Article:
The Harbinger Online

Eastipedia: Grateful Dead Appreciation Club

Photo by Ava Simonsen.

If you walked past AHAP teacher Curtis White’s room on a monday after school, you would hear a much different sound then TED Talks and history crash courses. You would hear the song lyrics of the Grateful Dead. The Grateful Dead Appreciation club is a new club to east this year, formed by seniors Matt Schotte and Peter McDonald. During the meetings, Schotte and McDonald cover a little bit of history on the Grateful Dead and discuss and listen to their music.

“I definitely think it is a new and unique club,” Schotte said. “There are lots of clubs, but nothing like this one,” Schotte said.

Last year, Schotte and McDonald were hanging out and listening to some of their music, and they decided to start the Grateful Dead Appreciation Club. They wanted to have a club that honored the many years of music the Grateful Dead has created. McDonald explained that their goal is to bring students together, while introducing a different attitude to the East environment.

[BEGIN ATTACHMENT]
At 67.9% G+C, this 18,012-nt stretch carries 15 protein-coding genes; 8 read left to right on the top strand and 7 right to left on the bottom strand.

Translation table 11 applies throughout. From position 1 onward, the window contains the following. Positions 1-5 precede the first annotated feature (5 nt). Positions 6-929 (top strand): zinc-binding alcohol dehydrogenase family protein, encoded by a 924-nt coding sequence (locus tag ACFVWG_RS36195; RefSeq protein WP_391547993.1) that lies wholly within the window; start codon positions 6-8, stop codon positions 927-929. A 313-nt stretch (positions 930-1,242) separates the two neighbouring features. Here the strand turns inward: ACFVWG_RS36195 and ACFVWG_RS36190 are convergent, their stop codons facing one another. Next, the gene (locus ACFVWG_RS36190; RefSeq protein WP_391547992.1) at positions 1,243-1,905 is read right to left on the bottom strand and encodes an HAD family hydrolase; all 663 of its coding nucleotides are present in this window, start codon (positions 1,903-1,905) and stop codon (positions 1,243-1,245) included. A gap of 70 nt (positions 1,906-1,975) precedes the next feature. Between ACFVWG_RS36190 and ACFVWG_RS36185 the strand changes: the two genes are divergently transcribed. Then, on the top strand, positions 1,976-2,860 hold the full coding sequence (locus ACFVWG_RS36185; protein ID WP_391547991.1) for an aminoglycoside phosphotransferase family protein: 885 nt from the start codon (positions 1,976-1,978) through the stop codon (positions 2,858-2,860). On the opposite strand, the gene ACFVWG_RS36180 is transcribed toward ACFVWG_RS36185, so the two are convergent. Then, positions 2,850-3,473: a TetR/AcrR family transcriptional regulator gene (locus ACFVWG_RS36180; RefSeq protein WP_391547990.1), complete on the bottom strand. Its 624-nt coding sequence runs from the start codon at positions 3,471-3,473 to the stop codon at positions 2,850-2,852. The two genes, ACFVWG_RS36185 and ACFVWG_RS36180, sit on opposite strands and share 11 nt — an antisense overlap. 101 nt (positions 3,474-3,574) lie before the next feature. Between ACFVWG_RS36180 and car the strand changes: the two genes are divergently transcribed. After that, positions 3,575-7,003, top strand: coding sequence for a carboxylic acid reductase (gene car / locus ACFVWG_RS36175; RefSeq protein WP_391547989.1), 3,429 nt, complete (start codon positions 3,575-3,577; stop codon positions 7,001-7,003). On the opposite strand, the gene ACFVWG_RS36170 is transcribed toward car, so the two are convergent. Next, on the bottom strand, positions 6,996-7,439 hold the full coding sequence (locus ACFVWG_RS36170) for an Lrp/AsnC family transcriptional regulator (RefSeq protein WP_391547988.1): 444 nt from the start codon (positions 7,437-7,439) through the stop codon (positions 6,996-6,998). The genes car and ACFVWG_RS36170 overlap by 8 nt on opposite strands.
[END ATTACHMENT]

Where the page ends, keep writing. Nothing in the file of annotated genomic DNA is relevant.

“East is a school that is very competitive competitve, but easy to lose track of the big picture,” McDonald said. “It’s okay to be laid back, it’s oky to forget about school, and the pressure of it all. Sometime the best thing to do is just let the music play.”

Each week a different song is voted on by the club as the song of the week – this week’s was “Brown Eyed Woman.” Because the Grateful Dead performed each song differently every time they played it, the group discusses which version of the song of the week is the best. They listen to the different versions on the app Relisten. Relisten has a Grateful Dead archive with versions of all of their songs dating back to when they first began.

The seniors thought it would be interesting to establish a school club where other people who are fans in the Grateful Dead can come discuss the music while also drawing in kids who have never heard of the band before. So far, Schotte and McDonald have been surprised by the outcome of their first two meetings, each with about twenty students attending.

“There will be some kids, at least Peter and I hope, who have no idea about who the Dead are and will find them through our club and learn to really like them,” Schotte said.

 

 

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